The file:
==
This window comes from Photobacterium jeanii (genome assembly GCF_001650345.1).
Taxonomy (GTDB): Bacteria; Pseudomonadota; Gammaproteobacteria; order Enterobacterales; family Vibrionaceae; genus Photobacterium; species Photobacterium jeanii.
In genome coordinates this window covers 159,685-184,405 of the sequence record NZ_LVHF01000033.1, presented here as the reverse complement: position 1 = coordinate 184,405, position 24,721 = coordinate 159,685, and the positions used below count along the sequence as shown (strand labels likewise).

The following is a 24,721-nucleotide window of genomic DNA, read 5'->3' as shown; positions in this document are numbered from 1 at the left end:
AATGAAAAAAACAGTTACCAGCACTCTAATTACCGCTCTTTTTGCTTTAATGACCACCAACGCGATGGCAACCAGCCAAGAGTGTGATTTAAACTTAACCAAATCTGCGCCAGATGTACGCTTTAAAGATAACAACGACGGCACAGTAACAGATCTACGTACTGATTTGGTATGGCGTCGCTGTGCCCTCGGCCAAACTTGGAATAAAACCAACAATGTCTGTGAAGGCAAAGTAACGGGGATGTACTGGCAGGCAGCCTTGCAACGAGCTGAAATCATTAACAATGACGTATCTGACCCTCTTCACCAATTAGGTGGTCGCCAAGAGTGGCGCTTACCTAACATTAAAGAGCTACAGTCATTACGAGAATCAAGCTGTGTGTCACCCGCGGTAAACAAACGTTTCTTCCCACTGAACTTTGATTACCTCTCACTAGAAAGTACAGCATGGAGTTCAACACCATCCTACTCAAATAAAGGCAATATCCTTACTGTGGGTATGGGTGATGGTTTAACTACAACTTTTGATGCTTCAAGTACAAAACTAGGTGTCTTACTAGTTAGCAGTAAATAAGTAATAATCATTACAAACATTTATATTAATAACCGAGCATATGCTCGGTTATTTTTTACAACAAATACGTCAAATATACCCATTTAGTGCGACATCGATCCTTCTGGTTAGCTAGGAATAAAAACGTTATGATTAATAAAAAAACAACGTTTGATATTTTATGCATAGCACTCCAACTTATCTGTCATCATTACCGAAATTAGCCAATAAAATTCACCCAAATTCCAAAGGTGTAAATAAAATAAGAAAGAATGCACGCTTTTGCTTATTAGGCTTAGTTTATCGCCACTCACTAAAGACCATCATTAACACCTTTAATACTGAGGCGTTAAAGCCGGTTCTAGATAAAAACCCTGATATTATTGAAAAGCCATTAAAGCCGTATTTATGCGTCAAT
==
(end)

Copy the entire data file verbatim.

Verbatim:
This window comes from Photobacterium jeanii (genome assembly GCF_001650345.1).
Taxonomy (GTDB): Bacteria; Pseudomonadota; Gammaproteobacteria; order Enterobacterales; family Vibrionaceae; genus Photobacterium; species Photobacterium jeanii.
In genome coordinates this window covers 159,685-184,405 of the sequence record NZ_LVHF01000033.1, presented here as the reverse complement: position 1 = coordinate 184,405, position 24,721 = coordinate 159,685, and the positions used below count along the sequence as shown (strand labels likewise).

The following is a 24,721-nucleotide window of genomic DNA, read 5'->3' as shown; positions in this document are numbered from 1 at the left end:
AATGAAAAAAACAGTTACCAGCACTCTAATTACCGCTCTTTTTGCTTTAATGACCACCAACGCGATGGCAACCAGCCAAGAGTGTGATTTAAACTTAACCAAATCTGCGCCAGATGTACGCTTTAAAGATAACAACGACGGCACAGTAACAGATCTACGTACTGATTTGGTATGGCGTCGCTGTGCCCTCGGCCAAACTTGGAATAAAACCAACAATGTCTGTGAAGGCAAAGTAACGGGGATGTACTGGCAGGCAGCCTTGCAACGAGCTGAAATCATTAACAATGACGTATCTGACCCTCTTCACCAATTAGGTGGTCGCCAAGAGTGGCGCTTACCTAACATTAAAGAGCTACAGTCATTACGAGAATCAAGCTGTGTGTCACCCGCGGTAAACAAACGTTTCTTCCCACTGAACTTTGATTACCTCTCACTAGAAAGTACAGCATGGAGTTCAACACCATCCTACTCAAATAAAGGCAATATCCTTACTGTGGGTATGGGTGATGGTTTAACTACAACTTTTGATGCTTCAAGTACAAAACTAGGTGTCTTACTAGTTAGCAGTAAATAAGTAATAATCATTACAAACATTTATATTAATAACCGAGCATATGCTCGGTTATTTTTTACAACAAATACGTCAAATATACCCATTTAGTGCGACATCGATCCTTCTGGTTAGCTAGGAATAAAAACGTTATGATTAATAAAAAAACAACGTTTGATATTTTATGCATAGCACTCCAACTTATCTGTCATCATTACCGAAATTAGCCAATAAAATTCACCCAAATTCCAAAGGTGTAAATAAAATAAGAAAGAATGCACGCTTTTGCTTATTAGGCTTAGTTTATCGCCACTCACTAAAGACCATCATTAACACCTTTAATACTGAGGCGTTAAAGCCGGTTCTAGATAAAAACCCTGATATTATTGAAAAGCCATTAAAGCCGTATTTATGCGTCAAT